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By Elena Garcia

SuzhouAs an avid visitor to sites like Perez Hilton and a subscriber to US Weekly, I have come to rely on my favorite Paparazzi shots. Nothing is more uplifting than a crazy Britney photo or a Lindsay crotch shot! I always figured that when celebs when nutzo on the Paps it was because they were just jerks. I often thought how great it would be if I were famous and the paparazzi followed me around! I even practiced my “I’m hungry face” in the mirror to be prepared in the event of sudden flashing. I thought it would be so cool! Until of course I sat on the other side.

Don’t get me wrong, the Paparazzi always seemed crazy and a little over the top but there was just always something so fascinating about their bright metal flashes, their gigantic cameras shielding their faces from recognition and their encyclopedic knowledge of one’s name and life. I imagined them like the photographers out of a vintage black and white film, wearing a suit, a hat and a funny accent. I was fascinated.

But on a trip Suzhou I realized the glitzy dreams of fame and Paparazzi are just that… dreams. Suzhou is a small town about an hour and half out of Shanghai famous for it’s old temples, pagodas and tourist. Garrett, his parents and I went their on a weekend trip during their visit to Shanghai. Walking along crowded streets, I experienced the attention most celebs get everyday.

As I walked in the midst of the crowd, I was approached by a 20 something girl who spoke broken English. Immediately, I assumed she was trying to pick pocket me. (I had heard stories of locals getting near and trying their best to get their hands down your purse, so I quickly grabbed onto it making sure it was secure, hidden beneath my armpit and hugged by my chest and arm.) With my purse secured I continued listening to her attempts at talking to me.

Garrett looked over and saw my paranoid face in conversation with a stranger and quickly came to my side to find out what was happening. Although I was prepared to battle it out with her over my belongings (she was tiny, I could of totally taken her) I didn’t have to. And Garrett didn’t have to either. The girl approached me to see if I would take a photo with her. Assuming this was a ploy, to pick pocket or con me, I shrugged her off by saying sorry but no.

I thought the girl had been mistaken or a thief but sooner rather then later another person approached, and another and people approached Garrett and soon it occurred to me that they weren’t trying to pick pocket us, and they didn’t think we were famous.

They’d never seen white people before.

People in China stare… they stare at us, they stare at each other, they stare at random objects, they just stare. It’s not rude, it’s not polite, and it’s not anything, they just stare! Garrett and I had gotten use to this. We’d gotten use to people looking, and never thought it was us… it was them.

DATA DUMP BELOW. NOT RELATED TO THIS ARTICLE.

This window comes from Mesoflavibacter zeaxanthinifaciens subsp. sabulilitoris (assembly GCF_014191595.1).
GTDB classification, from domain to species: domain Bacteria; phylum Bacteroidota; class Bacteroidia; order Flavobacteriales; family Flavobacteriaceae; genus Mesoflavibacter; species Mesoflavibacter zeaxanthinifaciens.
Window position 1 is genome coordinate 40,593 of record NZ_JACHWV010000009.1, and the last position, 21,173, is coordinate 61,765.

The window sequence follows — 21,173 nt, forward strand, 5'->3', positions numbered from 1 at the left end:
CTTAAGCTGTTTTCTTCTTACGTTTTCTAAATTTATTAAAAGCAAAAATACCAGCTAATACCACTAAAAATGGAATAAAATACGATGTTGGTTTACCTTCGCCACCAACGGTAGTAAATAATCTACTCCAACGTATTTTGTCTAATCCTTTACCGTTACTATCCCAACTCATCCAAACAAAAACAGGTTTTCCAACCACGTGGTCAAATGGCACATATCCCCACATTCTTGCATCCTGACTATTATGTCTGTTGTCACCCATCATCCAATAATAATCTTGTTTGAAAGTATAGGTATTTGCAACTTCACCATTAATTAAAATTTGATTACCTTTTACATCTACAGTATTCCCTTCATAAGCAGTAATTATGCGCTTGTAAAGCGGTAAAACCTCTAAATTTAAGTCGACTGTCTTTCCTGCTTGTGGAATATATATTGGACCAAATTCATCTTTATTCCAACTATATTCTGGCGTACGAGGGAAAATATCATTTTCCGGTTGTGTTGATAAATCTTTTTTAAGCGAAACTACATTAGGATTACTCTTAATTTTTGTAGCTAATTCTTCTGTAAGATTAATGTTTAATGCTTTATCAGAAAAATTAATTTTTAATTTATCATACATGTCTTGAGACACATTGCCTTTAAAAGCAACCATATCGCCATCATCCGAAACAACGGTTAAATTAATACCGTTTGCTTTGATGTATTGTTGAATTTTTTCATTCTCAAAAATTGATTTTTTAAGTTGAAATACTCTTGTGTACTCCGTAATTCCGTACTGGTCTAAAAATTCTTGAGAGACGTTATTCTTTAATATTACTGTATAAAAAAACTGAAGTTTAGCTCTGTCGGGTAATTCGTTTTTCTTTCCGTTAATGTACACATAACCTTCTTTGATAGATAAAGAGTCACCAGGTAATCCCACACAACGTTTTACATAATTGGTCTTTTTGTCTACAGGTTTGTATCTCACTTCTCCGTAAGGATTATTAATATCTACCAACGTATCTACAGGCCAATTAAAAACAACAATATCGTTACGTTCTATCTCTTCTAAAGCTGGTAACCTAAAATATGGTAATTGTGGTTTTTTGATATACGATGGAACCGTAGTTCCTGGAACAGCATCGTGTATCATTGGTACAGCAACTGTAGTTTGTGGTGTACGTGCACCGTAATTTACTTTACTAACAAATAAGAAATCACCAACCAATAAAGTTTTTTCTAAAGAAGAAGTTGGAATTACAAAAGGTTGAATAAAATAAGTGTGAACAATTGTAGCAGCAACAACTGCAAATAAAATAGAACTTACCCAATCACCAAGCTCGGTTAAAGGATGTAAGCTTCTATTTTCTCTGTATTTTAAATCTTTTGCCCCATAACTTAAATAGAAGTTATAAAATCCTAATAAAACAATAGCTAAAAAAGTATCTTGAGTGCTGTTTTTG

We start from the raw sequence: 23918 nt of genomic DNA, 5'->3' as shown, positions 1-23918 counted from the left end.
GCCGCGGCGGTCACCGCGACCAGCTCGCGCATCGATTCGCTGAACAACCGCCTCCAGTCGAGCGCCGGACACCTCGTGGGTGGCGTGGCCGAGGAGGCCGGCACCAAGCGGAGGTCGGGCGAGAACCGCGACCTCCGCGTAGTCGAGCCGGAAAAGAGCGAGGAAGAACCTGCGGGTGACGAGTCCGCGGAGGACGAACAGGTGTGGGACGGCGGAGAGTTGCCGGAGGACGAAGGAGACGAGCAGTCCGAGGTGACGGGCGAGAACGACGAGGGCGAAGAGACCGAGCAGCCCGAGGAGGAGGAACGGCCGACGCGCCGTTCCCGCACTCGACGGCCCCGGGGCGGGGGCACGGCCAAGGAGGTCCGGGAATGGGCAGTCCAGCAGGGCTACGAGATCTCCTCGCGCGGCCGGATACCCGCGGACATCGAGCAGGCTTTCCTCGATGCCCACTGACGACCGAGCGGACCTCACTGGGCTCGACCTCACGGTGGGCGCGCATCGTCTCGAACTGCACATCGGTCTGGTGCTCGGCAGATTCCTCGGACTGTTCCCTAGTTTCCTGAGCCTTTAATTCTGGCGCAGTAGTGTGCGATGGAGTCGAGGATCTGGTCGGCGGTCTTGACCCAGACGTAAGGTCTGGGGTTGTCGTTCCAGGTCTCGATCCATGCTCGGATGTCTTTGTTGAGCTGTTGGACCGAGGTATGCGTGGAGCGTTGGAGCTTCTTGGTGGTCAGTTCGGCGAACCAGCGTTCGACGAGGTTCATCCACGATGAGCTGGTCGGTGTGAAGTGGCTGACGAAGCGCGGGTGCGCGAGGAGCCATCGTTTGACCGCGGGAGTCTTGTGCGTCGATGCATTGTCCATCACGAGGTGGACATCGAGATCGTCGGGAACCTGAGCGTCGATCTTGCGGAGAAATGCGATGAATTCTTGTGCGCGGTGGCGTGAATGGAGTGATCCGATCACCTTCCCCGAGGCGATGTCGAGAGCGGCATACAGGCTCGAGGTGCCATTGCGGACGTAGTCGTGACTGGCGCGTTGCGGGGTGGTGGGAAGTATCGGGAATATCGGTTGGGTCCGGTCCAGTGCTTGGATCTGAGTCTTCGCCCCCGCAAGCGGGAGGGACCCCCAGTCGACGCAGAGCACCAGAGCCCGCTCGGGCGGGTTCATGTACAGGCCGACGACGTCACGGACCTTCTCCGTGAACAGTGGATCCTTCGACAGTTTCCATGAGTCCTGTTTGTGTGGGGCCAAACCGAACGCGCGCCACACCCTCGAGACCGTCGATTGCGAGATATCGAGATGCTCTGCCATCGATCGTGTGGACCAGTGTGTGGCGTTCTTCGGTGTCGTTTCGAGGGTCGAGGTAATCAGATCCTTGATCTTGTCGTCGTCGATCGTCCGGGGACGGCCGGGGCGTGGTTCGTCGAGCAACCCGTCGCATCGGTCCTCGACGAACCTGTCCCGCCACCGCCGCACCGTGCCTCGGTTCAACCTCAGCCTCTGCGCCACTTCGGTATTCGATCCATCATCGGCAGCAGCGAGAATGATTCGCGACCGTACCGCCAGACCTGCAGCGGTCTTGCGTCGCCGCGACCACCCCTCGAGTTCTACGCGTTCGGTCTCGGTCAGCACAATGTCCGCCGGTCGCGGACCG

Occasionally in Shanghai, we’d gotten stares from tourists visiting the metropolis who hadn’t encountered our white faces in their small towns but never often enough to remind us of the oddities of white people in China.

In other words, we knew a lot of Chinese people had never seen a foreigner but in Shanghai we’d only experienced it a tiny bit because Shanghai is filled with foreigners!

On this particular trip we were reminded of the oddities of our foreign faces and I didn’t like it.

My entire life I have craved the attention, to stand under a single spot light, on a center stage, with all eyes on me, every elementary teacher I ever had would tell you that! But when all of a sudden I had to perform, I froze!

Throughout the remainder of the trip people snapped photos of the temples, of the rock gardens, of us and for the first time I understood why celebrities flip out on people. I wanted nothing more then to scream at them and shake them into the realization that I wasn’t anything special or different.

Now, there are plenty of people who think this kind of attention is charming and cute. Garrett had a great time with it, taking pictures with anyone who asked and even asking to take pictures with his camera. Garrett’s Parents were also quite popular with the locals and often posed for group shots!

But for some reason it really got under my skin. I’ve settled so much already during my stay here. I mean I put up with the spitting, the staring, the pushing and shoving, I feel like I have reached my limit. Any more unwarranted attention, disrespect or cultural nuances and I might lose it. So I continued to refuse and hoped I wasn’t offending anyone.

Nevertheless, LaLohan, I totally get it.

2 Comments »

  1. Maybe we should start asking random people to take take pictures with us. You know, spread the love. You’ll be famous one day though baby, so better get used to it!

    Comment by Garrett — June 12, 2009 @ 12:53 pm

  2. that picture turned out good too

    Comment by Garrett — June 12, 2009 @ 1:08 pm

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